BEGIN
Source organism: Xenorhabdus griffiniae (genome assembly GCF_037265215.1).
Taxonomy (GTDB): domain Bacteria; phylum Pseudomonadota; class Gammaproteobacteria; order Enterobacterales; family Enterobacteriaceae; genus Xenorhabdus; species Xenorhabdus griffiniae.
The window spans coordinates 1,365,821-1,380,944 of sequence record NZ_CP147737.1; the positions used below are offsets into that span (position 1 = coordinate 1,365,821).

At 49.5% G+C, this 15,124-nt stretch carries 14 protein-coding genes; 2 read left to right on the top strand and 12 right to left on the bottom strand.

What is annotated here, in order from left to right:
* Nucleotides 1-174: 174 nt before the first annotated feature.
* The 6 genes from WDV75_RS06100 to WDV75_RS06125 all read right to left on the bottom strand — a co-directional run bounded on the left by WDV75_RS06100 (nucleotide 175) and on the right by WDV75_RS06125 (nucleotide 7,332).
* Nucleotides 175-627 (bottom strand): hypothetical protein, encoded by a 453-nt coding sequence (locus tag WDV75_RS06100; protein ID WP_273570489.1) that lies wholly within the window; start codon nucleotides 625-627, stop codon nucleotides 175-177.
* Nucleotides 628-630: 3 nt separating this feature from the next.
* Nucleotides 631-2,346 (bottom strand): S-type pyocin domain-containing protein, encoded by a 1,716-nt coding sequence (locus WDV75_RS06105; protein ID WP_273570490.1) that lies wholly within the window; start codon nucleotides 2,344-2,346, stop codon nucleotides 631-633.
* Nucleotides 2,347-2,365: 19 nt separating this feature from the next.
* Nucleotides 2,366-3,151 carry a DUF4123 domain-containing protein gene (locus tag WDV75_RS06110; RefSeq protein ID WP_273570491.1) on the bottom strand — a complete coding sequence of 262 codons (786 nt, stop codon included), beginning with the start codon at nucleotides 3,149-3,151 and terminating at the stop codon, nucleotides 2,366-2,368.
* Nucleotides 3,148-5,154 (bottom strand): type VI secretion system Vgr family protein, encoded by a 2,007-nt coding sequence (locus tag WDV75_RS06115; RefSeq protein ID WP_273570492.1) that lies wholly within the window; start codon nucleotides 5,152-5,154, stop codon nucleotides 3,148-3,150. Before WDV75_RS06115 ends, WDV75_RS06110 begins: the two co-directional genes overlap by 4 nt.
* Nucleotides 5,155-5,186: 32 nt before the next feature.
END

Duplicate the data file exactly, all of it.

Source organism: Xenorhabdus griffiniae (genome assembly GCF_037265215.1).
Taxonomy (GTDB): domain Bacteria; phylum Pseudomonadota; class Gammaproteobacteria; order Enterobacterales; family Enterobacteriaceae; genus Xenorhabdus; species Xenorhabdus griffiniae.
The window spans coordinates 1,365,821-1,380,944 of sequence record NZ_CP147737.1; the positions used below are offsets into that span (position 1 = coordinate 1,365,821).

At 49.5% G+C, this 15,124-nt stretch carries 14 protein-coding genes; 2 read left to right on the top strand and 12 right to left on the bottom strand.

What is annotated here, in order from left to right:
* Nucleotides 1-174: 174 nt before the first annotated feature.
* The 6 genes from WDV75_RS06100 to WDV75_RS06125 all read right to left on the bottom strand — a co-directional run bounded on the left by WDV75_RS06100 (nucleotide 175) and on the right by WDV75_RS06125 (nucleotide 7,332).
* Nucleotides 175-627 (bottom strand): hypothetical protein, encoded by a 453-nt coding sequence (locus tag WDV75_RS06100; protein ID WP_273570489.1) that lies wholly within the window; start codon nucleotides 625-627, stop codon nucleotides 175-177.
* Nucleotides 628-630: 3 nt separating this feature from the next.
* Nucleotides 631-2,346 (bottom strand): S-type pyocin domain-containing protein, encoded by a 1,716-nt coding sequence (locus WDV75_RS06105; protein ID WP_273570490.1) that lies wholly within the window; start codon nucleotides 2,344-2,346, stop codon nucleotides 631-633.
* Nucleotides 2,347-2,365: 19 nt separating this feature from the next.
* Nucleotides 2,366-3,151 carry a DUF4123 domain-containing protein gene (locus tag WDV75_RS06110; RefSeq protein ID WP_273570491.1) on the bottom strand — a complete coding sequence of 262 codons (786 nt, stop codon included), beginning with the start codon at nucleotides 3,149-3,151 and terminating at the stop codon, nucleotides 2,366-2,368.
* Nucleotides 3,148-5,154 (bottom strand): type VI secretion system Vgr family protein, encoded by a 2,007-nt coding sequence (locus tag WDV75_RS06115; RefSeq protein ID WP_273570492.1) that lies wholly within the window; start codon nucleotides 5,152-5,154, stop codon nucleotides 3,148-3,150. Before WDV75_RS06115 ends, WDV75_RS06110 begins: the two co-directional genes overlap by 4 nt.
* Nucleotides 5,155-5,186: 32 nt before the next feature.